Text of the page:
Unfortunately Silvito El Libre and his collaborators, got them caught up in the decades long cold war between Havana and Washington. This music festival Silvito took part in in Cuba four years ago looks like an innocent party, turns out it was being secretly funded by the US Agency for International Development in an attempt to foster grassroots opposition to the Cuban Government. As these documents show, financial support they thought was coming from a Serbian media group was actually being funnelled via a Panamanian shell company from the US Government and Silvito was tangled up in it.


DR ERNESTO LOPEZ: Under Cuban law to do something against the government while being paid by any foreign government is a crime against the national security.

Silvito says he knew nothing about the secret plan.

SILVITO RODRIGUEZ (Translation): They wanted to discredit us, like they’ve always hoped for. When people from other countries come to Cuba to invest in different projects nobody make any noise about it because Cuba accepts money from many different countries. Now there is a huge storm in a teacup over this silliness. And they know that it is.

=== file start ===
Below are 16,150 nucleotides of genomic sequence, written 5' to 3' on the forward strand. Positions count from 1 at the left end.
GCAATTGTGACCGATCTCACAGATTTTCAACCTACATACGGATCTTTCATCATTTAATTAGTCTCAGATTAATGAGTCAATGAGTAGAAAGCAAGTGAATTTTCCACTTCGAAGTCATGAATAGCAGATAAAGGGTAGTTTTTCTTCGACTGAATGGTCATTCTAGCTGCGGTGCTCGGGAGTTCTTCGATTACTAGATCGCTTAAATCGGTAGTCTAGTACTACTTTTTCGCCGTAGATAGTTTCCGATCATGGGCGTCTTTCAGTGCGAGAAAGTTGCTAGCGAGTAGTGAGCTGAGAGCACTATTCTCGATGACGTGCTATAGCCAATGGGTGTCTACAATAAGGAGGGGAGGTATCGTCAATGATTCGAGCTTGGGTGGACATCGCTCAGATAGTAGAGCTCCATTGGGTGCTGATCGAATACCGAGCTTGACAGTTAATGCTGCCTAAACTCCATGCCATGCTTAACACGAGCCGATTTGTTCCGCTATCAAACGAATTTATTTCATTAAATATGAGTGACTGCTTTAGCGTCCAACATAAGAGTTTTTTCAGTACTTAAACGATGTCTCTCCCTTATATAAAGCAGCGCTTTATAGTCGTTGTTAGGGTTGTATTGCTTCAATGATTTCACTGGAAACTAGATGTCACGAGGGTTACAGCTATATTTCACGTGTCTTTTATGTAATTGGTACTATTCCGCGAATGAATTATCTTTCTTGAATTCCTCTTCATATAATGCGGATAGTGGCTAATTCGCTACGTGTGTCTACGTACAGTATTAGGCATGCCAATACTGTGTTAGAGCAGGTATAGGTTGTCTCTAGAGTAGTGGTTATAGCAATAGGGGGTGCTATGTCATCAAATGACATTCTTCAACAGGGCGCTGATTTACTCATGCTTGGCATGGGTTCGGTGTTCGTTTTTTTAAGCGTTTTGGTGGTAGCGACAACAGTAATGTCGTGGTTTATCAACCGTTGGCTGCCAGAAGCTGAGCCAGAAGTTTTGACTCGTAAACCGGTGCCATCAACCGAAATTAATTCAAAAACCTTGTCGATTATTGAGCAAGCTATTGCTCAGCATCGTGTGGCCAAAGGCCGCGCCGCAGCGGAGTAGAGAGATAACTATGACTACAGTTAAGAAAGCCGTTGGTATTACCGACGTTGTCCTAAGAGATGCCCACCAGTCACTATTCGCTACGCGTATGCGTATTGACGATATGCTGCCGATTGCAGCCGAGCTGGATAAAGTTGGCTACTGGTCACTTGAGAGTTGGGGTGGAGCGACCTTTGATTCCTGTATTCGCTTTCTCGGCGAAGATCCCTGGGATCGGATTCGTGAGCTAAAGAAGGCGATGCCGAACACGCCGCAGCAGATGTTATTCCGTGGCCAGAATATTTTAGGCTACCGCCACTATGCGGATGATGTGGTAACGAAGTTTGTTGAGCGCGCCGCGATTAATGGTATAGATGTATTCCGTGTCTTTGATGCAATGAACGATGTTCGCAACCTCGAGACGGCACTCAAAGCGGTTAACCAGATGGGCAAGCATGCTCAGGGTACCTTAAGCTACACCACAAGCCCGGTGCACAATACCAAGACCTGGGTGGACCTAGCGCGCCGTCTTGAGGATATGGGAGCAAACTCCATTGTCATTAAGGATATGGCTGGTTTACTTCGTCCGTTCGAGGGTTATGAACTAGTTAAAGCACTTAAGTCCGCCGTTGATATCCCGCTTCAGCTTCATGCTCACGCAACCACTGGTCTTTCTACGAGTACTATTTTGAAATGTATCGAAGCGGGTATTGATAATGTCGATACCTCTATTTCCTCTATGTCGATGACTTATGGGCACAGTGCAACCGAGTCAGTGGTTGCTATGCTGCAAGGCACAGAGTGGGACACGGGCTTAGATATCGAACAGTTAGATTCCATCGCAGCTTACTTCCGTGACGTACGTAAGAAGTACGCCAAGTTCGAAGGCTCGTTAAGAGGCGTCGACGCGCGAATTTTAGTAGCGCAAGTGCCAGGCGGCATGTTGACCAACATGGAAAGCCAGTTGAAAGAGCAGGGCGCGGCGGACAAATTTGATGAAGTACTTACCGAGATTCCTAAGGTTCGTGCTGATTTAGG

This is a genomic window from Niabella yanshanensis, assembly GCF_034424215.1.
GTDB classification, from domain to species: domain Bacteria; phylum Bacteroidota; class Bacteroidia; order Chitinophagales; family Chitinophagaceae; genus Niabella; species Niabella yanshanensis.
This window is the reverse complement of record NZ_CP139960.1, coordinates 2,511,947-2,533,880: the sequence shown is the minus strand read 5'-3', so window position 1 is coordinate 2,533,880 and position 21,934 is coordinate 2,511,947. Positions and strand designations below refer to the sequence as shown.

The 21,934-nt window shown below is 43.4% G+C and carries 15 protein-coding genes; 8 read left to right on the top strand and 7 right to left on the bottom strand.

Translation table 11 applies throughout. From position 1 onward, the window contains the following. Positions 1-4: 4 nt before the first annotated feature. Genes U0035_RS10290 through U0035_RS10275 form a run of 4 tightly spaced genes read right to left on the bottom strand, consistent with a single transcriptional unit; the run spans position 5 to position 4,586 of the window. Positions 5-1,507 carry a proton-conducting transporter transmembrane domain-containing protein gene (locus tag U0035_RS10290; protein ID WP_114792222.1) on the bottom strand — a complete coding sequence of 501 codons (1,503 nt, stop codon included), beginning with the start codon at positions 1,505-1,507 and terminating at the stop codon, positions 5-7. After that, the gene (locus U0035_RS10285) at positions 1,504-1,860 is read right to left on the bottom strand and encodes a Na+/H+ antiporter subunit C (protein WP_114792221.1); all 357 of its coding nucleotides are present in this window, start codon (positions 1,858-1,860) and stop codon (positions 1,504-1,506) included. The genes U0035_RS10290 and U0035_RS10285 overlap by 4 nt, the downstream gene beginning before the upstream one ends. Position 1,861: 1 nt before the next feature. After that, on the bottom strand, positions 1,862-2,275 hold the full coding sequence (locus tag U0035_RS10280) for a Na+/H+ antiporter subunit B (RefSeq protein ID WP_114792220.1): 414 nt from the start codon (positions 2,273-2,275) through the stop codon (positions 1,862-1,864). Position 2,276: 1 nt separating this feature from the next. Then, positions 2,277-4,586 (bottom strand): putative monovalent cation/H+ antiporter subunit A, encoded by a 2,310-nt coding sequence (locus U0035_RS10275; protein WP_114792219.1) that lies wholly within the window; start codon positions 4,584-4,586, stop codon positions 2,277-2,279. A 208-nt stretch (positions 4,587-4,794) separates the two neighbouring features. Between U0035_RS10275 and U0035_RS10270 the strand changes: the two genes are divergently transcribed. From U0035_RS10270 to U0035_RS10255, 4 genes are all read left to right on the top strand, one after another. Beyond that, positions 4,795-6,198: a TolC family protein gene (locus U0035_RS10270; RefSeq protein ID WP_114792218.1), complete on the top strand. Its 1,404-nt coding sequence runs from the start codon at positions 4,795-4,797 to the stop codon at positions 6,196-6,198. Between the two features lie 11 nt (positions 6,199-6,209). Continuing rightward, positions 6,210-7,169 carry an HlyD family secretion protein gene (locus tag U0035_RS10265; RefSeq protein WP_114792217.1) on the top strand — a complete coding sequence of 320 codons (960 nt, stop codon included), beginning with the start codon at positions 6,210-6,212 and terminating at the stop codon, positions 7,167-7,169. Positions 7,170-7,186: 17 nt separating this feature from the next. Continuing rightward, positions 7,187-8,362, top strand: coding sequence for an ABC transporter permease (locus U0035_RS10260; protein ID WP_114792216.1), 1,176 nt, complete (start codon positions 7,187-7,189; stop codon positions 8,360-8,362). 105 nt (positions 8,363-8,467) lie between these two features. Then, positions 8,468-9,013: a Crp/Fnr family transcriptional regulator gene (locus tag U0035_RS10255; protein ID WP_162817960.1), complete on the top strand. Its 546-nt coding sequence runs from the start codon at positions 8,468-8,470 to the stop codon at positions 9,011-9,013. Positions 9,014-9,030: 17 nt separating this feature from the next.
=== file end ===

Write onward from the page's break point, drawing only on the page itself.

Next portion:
Warmer relations between Washington and Havana might see an end to their long history of covert operations but it’ll be too late for Silvito, he’s no longer allowed to perform anywhere in Cuba. But he can play elsewhere. When Presidents Raul Castro and Barack Obama met face to face in Panama earlier this year it was hailed as a major turning point.

PRESIDENT BARAK OBAMA: Better relations between the United States and Cuba will create new opportunities for cooperation across our region.

The Cuban government brought out Silvio Rodriguez to perform for the big occasion.

SILVIO RODRIGUEZ (Translation): Buenos noches, Panama.

But meanwhile across town a hip hop concert was underway featuring none other than Silvio’s son, Silvito El Libre.